The Pan-africanisation of Swahili: A quest to (re-)shape modern African Identity Politics
Author: Jumoke Adeyanju (SOAS University of London)
Speaker: Jumoke Adeyanju
Topic: Language Ideologies
The (SCOPUS / ISI) SOAS GLOCAL AFALA 2021 General Session
Swahili is the most thriving and widely spoken language in East Africa and the number of speakers outside the continent is growing steadily. Over half of Swahili speakers learn Swahili as their second language in addition to their first language, usually also a Bantu languge that plays a less important socio-political role. During the de-colonization process in the 1960s, Tanzania’s first president ‘Mwalimu’ Julius Kambarage Nyerere implemented a number of national reformation approaches, setting the ‘Swahilisation’ of the nation as the highest priority, to promote self-determination of African identities while maintaining national identity. This paper discusses the new wave of expanding Swahili language policies in Eastern and Southern Africa as a means to unify the continent. What does this mean in terms of Pan African Thought and Practices of cultural unification? How may the spread of the ideas of “Swahilisation” affect educational and academic sectors, politics and foreign policies beyond Eastern Africa? The nuances and (re)-definitions of African diasporas has been discussed thoroughly in academia yet few have delved into analyzing today’s characteristics of (re)-shaping African Identity Politics in regards to language; specifically Kiswahili. Through comparative political thought theories, I will focus on the political economy of Swahili as well as a possible increase in disparities between Africans from the diaspora and those socialised on the continent to embrace Kiswahili as a Pan-African language. This paper juxtaposes Kiswahili as a chance to unravel colonial borders and its potential linguistic prevalence to undermine marginalized languages on the continent. While the diasporic subject’s quest to construe Kiswahili as a Pan-African identifier of self, a common understanding of belonging and nativity, efforts of decolonizing the tongue in a post-colonial era have already reached an institutional level. The re-emerging urgency of the EAC as a unifying entity evoked a widespread shift of internal African discourses on the political and economic importance of Kiswahili. Despite all this, post-colonial structures are gaining the upper hand institutionally. For example, although in Tanzania, Swahili is recognized as the sole official language, English occupies a central role in the University space. Recently, reports of PhD students (Dr. Hlezi Kunju, Rhodes University and Dr. Nompumelelo Kapa, University of Fort Hare) handing in their dissertations in isiXhosa for the first time in history have been praised as setting a milestone in shifting power relations of (African) languages in the academic space. Can Kiswahili counter these post-colonial structures?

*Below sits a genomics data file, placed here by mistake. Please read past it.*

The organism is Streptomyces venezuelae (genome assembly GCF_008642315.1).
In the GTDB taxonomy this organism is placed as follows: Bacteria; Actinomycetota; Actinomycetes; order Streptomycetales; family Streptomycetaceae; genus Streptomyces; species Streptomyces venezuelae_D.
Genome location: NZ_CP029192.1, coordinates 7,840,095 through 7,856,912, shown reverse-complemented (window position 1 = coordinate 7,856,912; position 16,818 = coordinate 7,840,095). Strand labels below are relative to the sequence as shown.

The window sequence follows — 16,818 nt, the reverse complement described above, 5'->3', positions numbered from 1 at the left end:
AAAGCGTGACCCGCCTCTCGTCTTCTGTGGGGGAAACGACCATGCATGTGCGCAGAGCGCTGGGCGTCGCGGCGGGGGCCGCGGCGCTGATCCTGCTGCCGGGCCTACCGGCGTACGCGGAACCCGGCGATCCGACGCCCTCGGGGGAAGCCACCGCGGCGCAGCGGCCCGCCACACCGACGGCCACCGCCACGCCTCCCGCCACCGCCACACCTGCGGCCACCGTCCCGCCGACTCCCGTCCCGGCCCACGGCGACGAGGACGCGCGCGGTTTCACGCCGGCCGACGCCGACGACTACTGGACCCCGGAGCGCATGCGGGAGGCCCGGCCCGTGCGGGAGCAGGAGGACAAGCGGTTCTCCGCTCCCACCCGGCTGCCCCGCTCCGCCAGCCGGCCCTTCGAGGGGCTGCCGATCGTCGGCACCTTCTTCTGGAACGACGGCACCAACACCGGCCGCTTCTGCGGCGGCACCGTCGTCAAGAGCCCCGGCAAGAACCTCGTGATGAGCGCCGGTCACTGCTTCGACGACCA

Keywords: Swahilisation, EAC, African identity, decolonization of language, diaspora, academic space, language dichotomy, Kiswahili, Pan-african language, post-colonialism, de-colonisation